Posts Tagged ‘(A letter to the MISTERS)’

There’s nothing quite so universal for me as the joy of stepping into a classroom to teach. This last month has been a journey with ramifications to be surrendered with time and reflection. Immediately following the end of the orientation phase of this grant, I moved to Padang on the island of Sumatra. Padang is considered the food capital of Indonesia and with its keen location on the western coast of lush Sumatra, there is no shortage of culinary resources. The people are kind but have a certain edge that is hard to explain. I think it’s an adaption to the fact the people come and go, some for leisure and others for exploit, as they remain having lived through the truth or visage of it together. They are conservative, but no Saudi Arabia. The youth in Padang, much like the youth in other parts of Indonesia (re: world) have embraced Western and European pop cultural influences and infused it into their present. It reminds of Orangeburg in a way. I was happy to make my home there and had begun settling in earnest. Relationships with students, faculty, and environment were in the works. Then the earth shook and it was as if someone mistakenly pushed “STOP” instead of “Pause” on a DVD player. Everything changed. If you’ve never been in an earthquake it may be hard to appreciate how jarring it can be to witness the most consistently stable thing in your life become unbalanced. The earth move under my feet. It moved buildings, streets, and life itself. Two students from my school lost their lives. Two small children who happened to be at/near the school were killed and countless others have died or are yet to be discovered. Please keep them and their loved ones in your thoughts, prayers if you got ‘em. I was fortunate to survive with no physical injuries. The next night I caught a red eye to Jakarta on the island of Java and sustained 1st degree burns from a hotel shower. Really. I was relocated temporarily to a town outside of Bogor to assist another ETA (English Teaching Assistant) while another site was prepared for me. His situation was far different from mine. We were living in the dormitory of a wealthy Islamic boarding school. The campus was very nice. They had smart boards, air conditioned classrooms, an Olympic swimming pool, covered basketball court, and countless other amenities. It was “nice”. The downside, he had far less freedom then I did in Padang. At times I remember it feeling like a beautiful prison. The gossip machine and politics of the place was simply “off the chain and down the street already”. That whole Churchill thing about lies and pants comes to mind. It was a firm reminder of pros and cons. Though I was scheduled to be there for two weeks, the relocation call came at the end of the first week. I was touched and surprised at some of the people sad to see me go. As is my tradition I donated books to the school library, Song of Solomon and Kite Runner. I thanked them for their hospitality and was off to Makassar, Sulawesi early that morning. After spending some time with the ETAs stationed there, I bought some last minute materials, met my new Indonesian counterparts, and we struck out on the 13 hour journey (8 hour drive) into the mountains for Tana Toraja. The last four hours of winding road nearly made me throw up. Four hours of winding!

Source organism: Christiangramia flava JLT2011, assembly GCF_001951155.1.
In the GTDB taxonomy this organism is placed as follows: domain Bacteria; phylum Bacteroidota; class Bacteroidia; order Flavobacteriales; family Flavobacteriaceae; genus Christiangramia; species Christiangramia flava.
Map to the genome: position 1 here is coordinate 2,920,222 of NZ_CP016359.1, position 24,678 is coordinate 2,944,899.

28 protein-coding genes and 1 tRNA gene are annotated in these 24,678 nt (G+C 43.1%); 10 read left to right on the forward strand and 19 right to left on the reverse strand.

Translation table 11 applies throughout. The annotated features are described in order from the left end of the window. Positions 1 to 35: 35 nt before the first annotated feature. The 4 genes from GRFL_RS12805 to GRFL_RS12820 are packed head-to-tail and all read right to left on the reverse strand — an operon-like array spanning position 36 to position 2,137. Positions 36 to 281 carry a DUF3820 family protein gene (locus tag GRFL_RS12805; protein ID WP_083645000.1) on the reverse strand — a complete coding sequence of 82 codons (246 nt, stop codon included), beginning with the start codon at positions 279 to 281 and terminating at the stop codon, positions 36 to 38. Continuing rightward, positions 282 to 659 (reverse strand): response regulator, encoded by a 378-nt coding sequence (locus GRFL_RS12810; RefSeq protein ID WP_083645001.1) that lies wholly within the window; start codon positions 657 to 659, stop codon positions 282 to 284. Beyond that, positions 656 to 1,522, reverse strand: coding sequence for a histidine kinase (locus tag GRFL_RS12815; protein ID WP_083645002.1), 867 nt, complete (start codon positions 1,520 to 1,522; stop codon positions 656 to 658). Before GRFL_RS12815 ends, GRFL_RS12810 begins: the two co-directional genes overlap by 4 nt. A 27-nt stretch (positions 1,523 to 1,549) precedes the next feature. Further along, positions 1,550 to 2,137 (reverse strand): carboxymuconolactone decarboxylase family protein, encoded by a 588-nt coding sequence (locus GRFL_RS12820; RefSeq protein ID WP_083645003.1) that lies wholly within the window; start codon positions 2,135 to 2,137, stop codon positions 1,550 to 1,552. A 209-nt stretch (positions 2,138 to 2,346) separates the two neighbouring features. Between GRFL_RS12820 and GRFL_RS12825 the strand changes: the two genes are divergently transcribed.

We arrived around 1 am at the hotel that is to be my home for the remaining 7 months of this grant period. I’m happy to have one. The English level of the land ladies demands that I learn Bahasa Indonesia. Our neighbors seem kind and genuinely curious about the foreigner next door. Plus, the kids have personality.
As I sit in the outdoor meeting room of this hotel writing, the reason for recording this comes to mind. I am a firm believer that everything happens for a reason. This experience has challenged me to keep faith in God’s plan. Perhaps as a reward, God has granted insight into the fact that I am indeed supposed to be here. Evidence:

1. I have only seen my guiding constellation one other time faintly in the night sky over Bandung. It always helps me feel accepted and watched over. It reminds me that no matter where I stand, I am always under the same sky/God. I can see it clearly right outside of my room door.

2. Since the summer of 2000, when I first witnessed it, mute lightning storms have always made me feel safe. On the night that I arrived, there was a bright one in the skies above.

3. The school color is Orange

4. The most highly regarded symbol of the city/region is the buffalo. My zodiac sign is Taurus.

I merely noticed these things in succession and chuckled to myself. I think God understood the question I was asking myself. He answered in his own time and I appreciate Him so much for the experience and the opportunity I have. I wanted to share that. I pray you are aware of the ways that LIFE is answering your questions.


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